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Kalter Coat of Arms by Nick TruvorKalter Coat of Arms by Nick Truvor


I have always been fascinated by hieroglyphs, letters, seals, sigils, signs, symbols and coats of arms. My love for history, literature, mythology and other media also added to this fascination. It is again the process of putting a thought and/or an emotion into a graphic representation, or code, that can be decoded again. As I am a great fan of collages and all media displays "blending" different codes into one representation, I knew from my childhood days that, one day, I would have my own coat of arms. And yes, I do have a weakness for Robert Langdon and Peter Greenaway and some other "post-modern" achievements that seem playful and outdated by at least decades.

When you try to develop a coat of arms, you usually fall into (at least) two traps. First, you think you know a thing or two about heraldry, but then you don´t. And second, you clutter your design with a proud array of totally genius ideas, only to discover that it was all vanity, tales told by an idiot. I have fallen into both traps, „big time“, for quite some time.

In early 2016, I thought I had a viable design. Michael Richards from sunny Florida ( http://assumearms.com/ ) then cleared some fogs for me and that happy collaboration resulted in a version, that I used for some time. Michael did point out a number of problems, but, well, I didn´t listen. After some more time, I had to acknowledge that the version at that point could only be regarded as a first sketch and not as the finished product. Even more so as that design disregarded a number of heraldic rules.

I have since spent a lot of time thinking, mulling over and honing down the design to come up with the current, hopefully final, version in late 2018. Nick Truvor (Nikita Vuimin) from Russia ( https://www.deviantart.com/nicktruvor ) designed a fabulous rendition of my ideas, which you see here.

There are basically three main areas of scrutiny when you design a coat of arms. Family name, geographical provenance of your family and professional occupations prevalent in your family. With my family name being „Kalter“, let´s work our way backwards from the latter.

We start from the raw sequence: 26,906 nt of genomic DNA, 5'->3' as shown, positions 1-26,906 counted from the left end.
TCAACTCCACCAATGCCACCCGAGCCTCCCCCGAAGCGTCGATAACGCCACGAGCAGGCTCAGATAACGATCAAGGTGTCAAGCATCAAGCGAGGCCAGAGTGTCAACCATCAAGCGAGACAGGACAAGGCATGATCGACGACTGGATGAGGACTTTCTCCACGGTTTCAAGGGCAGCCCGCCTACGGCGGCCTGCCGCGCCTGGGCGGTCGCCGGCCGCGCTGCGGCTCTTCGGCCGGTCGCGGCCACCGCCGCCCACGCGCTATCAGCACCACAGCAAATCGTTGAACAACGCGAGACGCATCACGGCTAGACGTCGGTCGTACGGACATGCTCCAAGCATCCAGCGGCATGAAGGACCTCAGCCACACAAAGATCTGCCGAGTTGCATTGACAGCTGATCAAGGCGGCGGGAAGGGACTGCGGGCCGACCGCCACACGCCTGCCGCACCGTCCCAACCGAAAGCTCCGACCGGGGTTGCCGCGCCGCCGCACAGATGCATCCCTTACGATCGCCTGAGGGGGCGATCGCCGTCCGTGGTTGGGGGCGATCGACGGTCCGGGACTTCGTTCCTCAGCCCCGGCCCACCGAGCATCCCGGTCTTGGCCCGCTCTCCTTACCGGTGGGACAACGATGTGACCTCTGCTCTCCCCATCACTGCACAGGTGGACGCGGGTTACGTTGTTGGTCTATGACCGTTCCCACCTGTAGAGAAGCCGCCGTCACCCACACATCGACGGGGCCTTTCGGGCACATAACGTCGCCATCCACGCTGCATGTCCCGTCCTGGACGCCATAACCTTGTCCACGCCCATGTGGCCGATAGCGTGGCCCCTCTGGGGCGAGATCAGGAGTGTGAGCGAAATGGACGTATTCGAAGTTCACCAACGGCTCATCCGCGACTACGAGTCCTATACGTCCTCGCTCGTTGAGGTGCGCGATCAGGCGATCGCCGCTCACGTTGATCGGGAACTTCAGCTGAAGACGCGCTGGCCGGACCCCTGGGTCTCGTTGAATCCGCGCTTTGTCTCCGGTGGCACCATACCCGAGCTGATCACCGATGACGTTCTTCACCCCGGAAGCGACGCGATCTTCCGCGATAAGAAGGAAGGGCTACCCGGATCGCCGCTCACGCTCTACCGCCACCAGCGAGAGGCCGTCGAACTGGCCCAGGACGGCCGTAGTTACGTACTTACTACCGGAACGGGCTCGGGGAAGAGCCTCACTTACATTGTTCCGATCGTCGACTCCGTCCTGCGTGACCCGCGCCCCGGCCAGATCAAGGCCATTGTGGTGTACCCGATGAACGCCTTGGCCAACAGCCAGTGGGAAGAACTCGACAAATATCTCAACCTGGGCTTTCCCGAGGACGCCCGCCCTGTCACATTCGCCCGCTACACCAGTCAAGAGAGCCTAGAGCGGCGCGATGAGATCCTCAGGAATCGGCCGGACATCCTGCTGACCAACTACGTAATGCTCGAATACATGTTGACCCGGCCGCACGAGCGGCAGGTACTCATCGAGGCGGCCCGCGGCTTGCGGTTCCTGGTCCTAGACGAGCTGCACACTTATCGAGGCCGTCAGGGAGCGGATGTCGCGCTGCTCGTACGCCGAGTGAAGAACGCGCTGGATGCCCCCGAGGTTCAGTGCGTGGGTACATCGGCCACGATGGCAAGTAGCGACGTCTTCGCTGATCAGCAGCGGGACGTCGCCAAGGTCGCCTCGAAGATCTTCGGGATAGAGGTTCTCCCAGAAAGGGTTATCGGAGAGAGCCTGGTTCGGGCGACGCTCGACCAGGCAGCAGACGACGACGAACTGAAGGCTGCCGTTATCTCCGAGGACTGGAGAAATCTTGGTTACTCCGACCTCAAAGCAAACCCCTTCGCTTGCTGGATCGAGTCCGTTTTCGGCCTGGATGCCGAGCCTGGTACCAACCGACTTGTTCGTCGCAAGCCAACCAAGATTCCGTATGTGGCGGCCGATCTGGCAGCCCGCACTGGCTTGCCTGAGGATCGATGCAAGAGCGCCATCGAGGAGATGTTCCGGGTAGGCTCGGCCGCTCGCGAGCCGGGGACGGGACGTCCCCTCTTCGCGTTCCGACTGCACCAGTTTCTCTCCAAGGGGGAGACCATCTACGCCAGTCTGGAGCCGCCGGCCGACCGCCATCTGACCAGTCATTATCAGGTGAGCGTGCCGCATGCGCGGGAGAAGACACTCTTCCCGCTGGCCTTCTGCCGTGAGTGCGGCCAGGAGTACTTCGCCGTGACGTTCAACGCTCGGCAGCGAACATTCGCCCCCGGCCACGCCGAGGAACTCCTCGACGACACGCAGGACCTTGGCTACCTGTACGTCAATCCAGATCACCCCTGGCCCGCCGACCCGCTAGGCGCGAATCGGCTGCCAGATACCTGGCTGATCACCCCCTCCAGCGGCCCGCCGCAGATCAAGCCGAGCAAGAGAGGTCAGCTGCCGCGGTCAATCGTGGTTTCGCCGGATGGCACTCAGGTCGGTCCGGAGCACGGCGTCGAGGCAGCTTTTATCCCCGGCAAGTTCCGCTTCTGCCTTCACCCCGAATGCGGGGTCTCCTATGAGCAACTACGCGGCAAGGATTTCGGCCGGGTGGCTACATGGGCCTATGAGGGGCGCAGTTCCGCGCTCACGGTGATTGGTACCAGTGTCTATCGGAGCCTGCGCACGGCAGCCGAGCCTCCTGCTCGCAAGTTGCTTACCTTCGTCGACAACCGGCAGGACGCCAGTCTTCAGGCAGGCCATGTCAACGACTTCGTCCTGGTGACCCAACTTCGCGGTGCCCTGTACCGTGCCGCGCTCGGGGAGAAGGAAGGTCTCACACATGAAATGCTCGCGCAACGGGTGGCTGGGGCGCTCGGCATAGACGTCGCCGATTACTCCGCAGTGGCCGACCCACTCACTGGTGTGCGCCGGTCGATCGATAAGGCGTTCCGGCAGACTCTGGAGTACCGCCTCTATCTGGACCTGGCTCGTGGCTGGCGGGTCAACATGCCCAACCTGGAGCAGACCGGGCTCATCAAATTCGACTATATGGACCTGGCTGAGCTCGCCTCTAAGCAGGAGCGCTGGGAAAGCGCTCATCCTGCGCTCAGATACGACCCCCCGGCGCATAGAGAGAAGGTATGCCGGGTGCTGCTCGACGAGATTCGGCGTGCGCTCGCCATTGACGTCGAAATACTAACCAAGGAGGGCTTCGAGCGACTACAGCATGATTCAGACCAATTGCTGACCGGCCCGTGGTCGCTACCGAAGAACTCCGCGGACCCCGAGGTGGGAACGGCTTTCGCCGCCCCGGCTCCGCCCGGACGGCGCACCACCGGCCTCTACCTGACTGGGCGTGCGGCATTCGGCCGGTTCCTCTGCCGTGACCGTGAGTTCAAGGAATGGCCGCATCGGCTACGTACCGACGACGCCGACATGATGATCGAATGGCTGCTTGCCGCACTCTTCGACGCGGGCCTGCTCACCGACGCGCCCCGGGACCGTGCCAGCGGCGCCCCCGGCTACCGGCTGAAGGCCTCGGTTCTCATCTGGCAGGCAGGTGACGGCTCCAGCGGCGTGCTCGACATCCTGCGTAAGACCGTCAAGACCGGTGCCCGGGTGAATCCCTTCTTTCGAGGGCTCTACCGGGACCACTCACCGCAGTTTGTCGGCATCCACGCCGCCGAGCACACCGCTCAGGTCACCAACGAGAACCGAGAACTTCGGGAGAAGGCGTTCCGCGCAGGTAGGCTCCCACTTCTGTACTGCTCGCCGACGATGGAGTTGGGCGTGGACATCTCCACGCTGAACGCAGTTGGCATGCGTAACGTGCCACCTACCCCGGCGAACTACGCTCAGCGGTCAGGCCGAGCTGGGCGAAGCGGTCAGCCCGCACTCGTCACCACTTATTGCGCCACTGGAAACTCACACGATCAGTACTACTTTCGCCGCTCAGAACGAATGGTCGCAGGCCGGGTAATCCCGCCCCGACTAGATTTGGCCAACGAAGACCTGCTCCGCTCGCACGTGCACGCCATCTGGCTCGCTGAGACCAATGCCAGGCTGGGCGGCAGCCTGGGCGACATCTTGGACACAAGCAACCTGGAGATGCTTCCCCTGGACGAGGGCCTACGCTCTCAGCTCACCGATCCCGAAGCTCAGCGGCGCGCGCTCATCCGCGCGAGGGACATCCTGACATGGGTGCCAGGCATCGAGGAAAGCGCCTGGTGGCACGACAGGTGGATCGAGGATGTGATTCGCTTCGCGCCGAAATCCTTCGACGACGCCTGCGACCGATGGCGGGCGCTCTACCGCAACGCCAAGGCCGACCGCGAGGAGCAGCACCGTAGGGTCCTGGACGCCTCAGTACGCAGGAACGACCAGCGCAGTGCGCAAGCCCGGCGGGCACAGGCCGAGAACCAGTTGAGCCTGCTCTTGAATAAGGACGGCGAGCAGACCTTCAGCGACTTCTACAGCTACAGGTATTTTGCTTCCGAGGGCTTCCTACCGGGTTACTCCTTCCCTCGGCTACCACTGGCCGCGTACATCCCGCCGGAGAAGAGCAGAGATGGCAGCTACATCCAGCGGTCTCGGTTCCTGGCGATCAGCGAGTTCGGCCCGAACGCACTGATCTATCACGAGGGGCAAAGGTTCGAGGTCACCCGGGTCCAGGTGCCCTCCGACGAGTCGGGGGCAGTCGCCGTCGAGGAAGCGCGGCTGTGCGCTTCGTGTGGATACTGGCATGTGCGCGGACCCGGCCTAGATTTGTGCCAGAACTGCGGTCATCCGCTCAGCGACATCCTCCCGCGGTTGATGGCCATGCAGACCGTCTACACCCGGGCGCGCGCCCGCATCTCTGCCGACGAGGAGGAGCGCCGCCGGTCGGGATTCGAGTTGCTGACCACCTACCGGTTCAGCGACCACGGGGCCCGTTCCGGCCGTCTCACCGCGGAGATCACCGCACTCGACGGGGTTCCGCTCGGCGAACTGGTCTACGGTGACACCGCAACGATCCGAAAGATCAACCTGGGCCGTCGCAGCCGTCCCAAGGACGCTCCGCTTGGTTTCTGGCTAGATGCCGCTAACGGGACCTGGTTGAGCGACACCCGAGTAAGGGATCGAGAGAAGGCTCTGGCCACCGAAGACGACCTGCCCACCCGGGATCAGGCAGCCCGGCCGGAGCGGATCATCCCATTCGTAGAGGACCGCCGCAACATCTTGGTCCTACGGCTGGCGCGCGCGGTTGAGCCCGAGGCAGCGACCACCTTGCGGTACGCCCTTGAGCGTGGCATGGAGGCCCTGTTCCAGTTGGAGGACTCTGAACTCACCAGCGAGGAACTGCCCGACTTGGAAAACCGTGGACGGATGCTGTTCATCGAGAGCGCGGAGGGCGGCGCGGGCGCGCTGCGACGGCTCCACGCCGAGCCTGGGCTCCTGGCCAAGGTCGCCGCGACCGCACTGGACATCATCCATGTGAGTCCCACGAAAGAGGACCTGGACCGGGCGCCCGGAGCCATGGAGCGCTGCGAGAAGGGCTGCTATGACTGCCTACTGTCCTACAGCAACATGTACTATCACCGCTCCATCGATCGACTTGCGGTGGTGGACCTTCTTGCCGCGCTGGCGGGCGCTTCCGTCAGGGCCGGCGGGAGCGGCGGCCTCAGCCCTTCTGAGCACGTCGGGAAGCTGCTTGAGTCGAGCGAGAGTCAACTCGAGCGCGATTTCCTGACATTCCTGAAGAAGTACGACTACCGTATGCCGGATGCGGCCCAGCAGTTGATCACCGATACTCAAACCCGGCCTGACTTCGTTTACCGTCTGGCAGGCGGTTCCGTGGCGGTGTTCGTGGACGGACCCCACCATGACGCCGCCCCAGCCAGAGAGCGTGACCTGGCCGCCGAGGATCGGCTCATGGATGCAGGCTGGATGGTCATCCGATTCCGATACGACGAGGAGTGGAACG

As there are a number of families in Germany calling themselves „Kalter“, my particular family´s branch originates from the Rhine-Mosel Rivers wine-producing area. Historically, my forebears worked in agrarian professions up to the late 19th century. After that, things get blurry, which means that basically every generation since worked in quite different professions. So, there´s no real lineage of similar jobs to draw on to define charges for a coat of arms.

My family, at least as the references have it so far, originates from the small settlement of Arzheim near Coblenz, which has since become part of that city. Coblenz is situated at the confluence of the rivers Rhine and Mosel. Not only because of this geographical localisation, but also because my father´s mother´s roots are in the Mosel region, it´s obvious to choose the two rivers as geographical coordinates for the coat of arms. However, a large number of coats of arms denote rivers by using „horizontal wavy lines“, which I found excessively boring. Instead, I decided to use a spiraling snail shell. In the design above this gives you a golden and a green spiral wave interlocking, thus denoting not only the two rivers but also a notion of family togetherness and joint evolution. Also, the Spiral is a symbol found almost everywhere. For me, it is really the symbol of symbols, the ultimate code signifying life and, possibly, evolvement. It is the DNA Helix as well as the Triskelion of Megalithic times.

The name „Kalter“ derives from the German word „keltern“, which means making wine, or, more correctly, harvesting, and especially pressing and storing wine. Professor Jürgen Udolph from Leipzig University did an expert assessment of my family´s name ( www.prof-udolph.com ). He confirmed the family name´s linguistic roots as well as the provenance from the Rhine-Mosel-Region. Thus, the bunch of grapes in the foreground at the shield´s base forms the symbolical bedrock of the coat of arms. Also, with the grapes being „counterchanged“ Or-Vert, they symbolically merge with the two rivers and echo the two colours of white wine and its foliage, which this region is particularly known for, during the year´s seasons. Please also note the spiral tendril at the grapes´ stem, which chimes in with the fluvial spiral metaphor.